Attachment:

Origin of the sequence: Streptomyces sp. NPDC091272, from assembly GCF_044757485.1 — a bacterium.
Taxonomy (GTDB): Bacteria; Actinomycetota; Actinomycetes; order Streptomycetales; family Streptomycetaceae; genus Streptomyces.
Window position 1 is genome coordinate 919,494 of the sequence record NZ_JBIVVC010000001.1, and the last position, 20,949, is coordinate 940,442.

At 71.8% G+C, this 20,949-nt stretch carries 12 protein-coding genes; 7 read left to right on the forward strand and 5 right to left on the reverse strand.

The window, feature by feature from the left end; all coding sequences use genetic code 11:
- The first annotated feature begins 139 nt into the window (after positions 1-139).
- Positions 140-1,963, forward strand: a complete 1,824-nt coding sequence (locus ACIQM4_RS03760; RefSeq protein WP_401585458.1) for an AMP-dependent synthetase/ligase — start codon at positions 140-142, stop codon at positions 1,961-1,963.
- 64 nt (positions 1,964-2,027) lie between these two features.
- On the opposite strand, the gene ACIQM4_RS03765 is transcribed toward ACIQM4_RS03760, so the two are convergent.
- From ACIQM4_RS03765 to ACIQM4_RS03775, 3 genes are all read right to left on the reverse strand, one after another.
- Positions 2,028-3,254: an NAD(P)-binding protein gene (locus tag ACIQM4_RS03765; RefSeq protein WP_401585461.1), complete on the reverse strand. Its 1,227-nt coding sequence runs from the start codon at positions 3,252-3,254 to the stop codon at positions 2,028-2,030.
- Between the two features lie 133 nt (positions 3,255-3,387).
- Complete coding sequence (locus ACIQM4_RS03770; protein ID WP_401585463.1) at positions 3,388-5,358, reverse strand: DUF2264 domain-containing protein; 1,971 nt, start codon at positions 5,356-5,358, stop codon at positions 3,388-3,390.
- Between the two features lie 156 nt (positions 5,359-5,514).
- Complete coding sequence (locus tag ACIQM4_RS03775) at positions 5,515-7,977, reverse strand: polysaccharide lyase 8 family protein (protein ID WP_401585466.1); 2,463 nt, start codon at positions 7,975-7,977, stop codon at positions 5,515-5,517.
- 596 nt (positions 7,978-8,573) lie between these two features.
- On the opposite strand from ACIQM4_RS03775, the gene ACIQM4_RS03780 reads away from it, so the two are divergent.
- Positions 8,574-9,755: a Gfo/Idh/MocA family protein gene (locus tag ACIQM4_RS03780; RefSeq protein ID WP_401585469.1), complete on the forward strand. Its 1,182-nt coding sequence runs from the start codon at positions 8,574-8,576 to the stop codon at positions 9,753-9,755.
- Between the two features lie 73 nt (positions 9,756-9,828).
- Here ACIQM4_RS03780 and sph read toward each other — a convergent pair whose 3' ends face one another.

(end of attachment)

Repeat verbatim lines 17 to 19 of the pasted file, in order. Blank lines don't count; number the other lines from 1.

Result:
- On the opposite strand from ACIQM4_RS03775, the gene ACIQM4_RS03780 reads away from it, so the two are divergent.
- Positions 8,574-9,755: a Gfo/Idh/MocA family protein gene (locus tag ACIQM4_RS03780; RefSeq protein ID WP_401585469.1), complete on the forward strand. Its 1,182-nt coding sequence runs from the start codon at positions 8,574-8,576 to the stop codon at positions 9,753-9,755.
- Between the two features lie 73 nt (positions 9,756-9,828).